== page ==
•  Evidence the ability to collaborate with those of a different discipline in undertaking a common project, demonstrating an interdisciplinary perspective (Collaboration and/ or Independent Professional Working)

For more information about Learning Outcomes, go to section 2.0: Course Aims and Outcomes and section 6.6: Marking Criteria.

 

 

 

 

 

 

 

“Si ton musee est mort, essaye le mien” (if your museum is dead, try mine!)

 

The context:

Introduction: The above quote was made by the artist Jean-Francois Bocle, born on the French West Indian Island of Martinique and whose work looks at the moral issues of Ethnographic collections. He angrily questions the relevance of museums, how they, aquir(ed), curate, exhibit their works and above all, defend the three pronged thorny issues, which we will over the course of this unit be looking at: the morality of acquisitions; are they perpetuating or promoting the last vestige’s of empire and with it, the connotations that it represented and finally, how do we, as future thinkers and creators, design spaces that are relevant to the new generation of stakeholders? We will be questioning if the existing institutions are too big, too confusing or just simply irrelevant in a world where the virtual can, in may cases, replace the actual!

Some would go further and argue, if we are now entering a new phase in which the main focus is of conservation, regeneration and sustainability, how can we defend the institutions that consume not merely the objects collected from the dispossessed but the very costs of maintaining, securing and keeping safe these acquired artefacts. Surely, many would argue, how could one justify, in an age of austerity, the leviathans of the art and cultural world whose huge buildings (British Museum) are a far cry from the very basic and founding principles many of the Victorian philanthropists promised and devoted their entire lives towards achieving!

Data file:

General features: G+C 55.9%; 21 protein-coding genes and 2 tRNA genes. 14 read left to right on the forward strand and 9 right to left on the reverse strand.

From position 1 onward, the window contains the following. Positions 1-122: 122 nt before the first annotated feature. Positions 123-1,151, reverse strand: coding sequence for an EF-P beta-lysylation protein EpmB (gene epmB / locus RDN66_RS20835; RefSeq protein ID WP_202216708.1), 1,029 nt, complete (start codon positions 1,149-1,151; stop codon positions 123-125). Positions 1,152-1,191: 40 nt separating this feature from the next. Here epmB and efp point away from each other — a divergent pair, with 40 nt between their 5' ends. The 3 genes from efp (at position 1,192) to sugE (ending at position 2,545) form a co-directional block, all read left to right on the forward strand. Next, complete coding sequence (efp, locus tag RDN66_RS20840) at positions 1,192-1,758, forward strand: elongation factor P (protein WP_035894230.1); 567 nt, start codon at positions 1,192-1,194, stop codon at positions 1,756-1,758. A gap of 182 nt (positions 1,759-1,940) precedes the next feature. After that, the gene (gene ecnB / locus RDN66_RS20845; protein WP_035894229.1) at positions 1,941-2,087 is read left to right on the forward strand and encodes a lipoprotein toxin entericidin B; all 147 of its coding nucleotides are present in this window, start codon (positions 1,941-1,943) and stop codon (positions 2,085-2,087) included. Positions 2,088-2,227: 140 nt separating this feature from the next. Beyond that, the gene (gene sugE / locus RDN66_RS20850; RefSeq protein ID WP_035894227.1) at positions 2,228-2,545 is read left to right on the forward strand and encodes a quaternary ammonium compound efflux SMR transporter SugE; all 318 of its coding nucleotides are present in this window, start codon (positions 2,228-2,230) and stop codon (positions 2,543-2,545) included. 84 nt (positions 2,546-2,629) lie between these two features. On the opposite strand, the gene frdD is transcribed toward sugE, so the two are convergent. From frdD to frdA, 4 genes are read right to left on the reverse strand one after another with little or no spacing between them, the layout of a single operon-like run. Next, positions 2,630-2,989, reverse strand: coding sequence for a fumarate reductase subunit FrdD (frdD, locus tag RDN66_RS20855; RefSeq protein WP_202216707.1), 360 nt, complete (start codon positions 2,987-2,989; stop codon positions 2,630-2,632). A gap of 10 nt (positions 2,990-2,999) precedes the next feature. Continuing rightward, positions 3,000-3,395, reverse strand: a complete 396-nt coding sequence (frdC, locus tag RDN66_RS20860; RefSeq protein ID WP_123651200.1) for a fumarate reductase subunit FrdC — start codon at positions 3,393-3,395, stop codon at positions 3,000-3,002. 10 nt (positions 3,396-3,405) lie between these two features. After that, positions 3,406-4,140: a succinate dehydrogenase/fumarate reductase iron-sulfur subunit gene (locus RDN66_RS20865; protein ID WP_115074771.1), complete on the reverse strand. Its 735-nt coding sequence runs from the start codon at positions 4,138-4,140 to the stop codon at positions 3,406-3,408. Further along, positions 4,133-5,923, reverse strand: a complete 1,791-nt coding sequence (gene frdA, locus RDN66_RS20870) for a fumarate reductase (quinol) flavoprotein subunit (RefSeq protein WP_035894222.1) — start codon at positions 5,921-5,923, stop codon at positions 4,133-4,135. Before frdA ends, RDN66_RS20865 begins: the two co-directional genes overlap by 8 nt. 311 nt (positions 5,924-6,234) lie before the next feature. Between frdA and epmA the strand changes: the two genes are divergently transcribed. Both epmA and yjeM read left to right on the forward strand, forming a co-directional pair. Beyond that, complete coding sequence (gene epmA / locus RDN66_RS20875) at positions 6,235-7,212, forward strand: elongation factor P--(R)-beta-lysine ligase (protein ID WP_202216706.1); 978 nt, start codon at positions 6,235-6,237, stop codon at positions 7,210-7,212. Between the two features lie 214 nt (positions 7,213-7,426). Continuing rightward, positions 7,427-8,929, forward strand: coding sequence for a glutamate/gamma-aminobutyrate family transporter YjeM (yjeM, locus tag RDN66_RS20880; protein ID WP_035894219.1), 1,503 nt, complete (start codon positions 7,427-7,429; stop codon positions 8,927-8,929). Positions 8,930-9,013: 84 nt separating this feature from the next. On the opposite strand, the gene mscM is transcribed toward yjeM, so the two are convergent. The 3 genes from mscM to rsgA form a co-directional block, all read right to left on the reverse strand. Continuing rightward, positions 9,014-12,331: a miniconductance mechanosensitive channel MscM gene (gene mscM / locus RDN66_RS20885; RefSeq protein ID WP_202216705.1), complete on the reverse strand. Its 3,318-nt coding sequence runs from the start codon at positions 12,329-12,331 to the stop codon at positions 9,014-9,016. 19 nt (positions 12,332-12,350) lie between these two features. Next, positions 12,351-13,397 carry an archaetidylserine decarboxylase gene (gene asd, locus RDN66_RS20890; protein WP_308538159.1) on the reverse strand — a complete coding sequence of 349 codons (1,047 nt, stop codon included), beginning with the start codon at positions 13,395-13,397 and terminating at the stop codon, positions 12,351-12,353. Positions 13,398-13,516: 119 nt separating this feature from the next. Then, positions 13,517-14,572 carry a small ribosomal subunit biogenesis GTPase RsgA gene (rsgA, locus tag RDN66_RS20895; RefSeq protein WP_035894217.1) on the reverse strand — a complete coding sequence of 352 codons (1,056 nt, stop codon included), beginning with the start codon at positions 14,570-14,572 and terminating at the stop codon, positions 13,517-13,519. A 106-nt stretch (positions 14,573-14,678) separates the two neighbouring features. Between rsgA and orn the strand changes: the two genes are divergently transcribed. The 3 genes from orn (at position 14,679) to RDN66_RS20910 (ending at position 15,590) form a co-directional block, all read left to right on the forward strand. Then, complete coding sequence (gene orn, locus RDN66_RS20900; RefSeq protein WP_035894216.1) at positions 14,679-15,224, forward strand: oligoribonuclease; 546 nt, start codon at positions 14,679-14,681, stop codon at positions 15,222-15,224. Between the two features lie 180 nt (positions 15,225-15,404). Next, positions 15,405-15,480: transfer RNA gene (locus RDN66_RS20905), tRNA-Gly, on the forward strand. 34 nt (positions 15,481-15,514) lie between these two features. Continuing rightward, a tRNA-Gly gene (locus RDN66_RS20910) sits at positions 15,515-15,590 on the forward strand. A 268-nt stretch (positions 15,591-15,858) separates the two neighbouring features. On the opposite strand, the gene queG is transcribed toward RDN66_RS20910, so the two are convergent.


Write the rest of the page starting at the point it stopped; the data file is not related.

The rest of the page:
The scenario:

The Cumin Museum, situated in Southwark, along the Walworth road, not far from The London College of Communication, with its close proximity to the main transport hub and the boroughs commercial centre, Elephant and Castle; has a key role to play in the commercial and Socio/cultural regeneration (hence the reason behind The Heygate Estate being demolish) of the area and beyond.

The Cumin Museum like many similar ‘community museums’ is relatively small with an ‘eclectic’ collection of ethnographic and cultural icons and had recognised that many of its artefacts were of a sensitive and redolent nature. Their strategic plan was to take many of the artefacts out of the museum and into the community, via its online database catalogue-

www.southwarkcollections.org.uk/code/emuseum.asp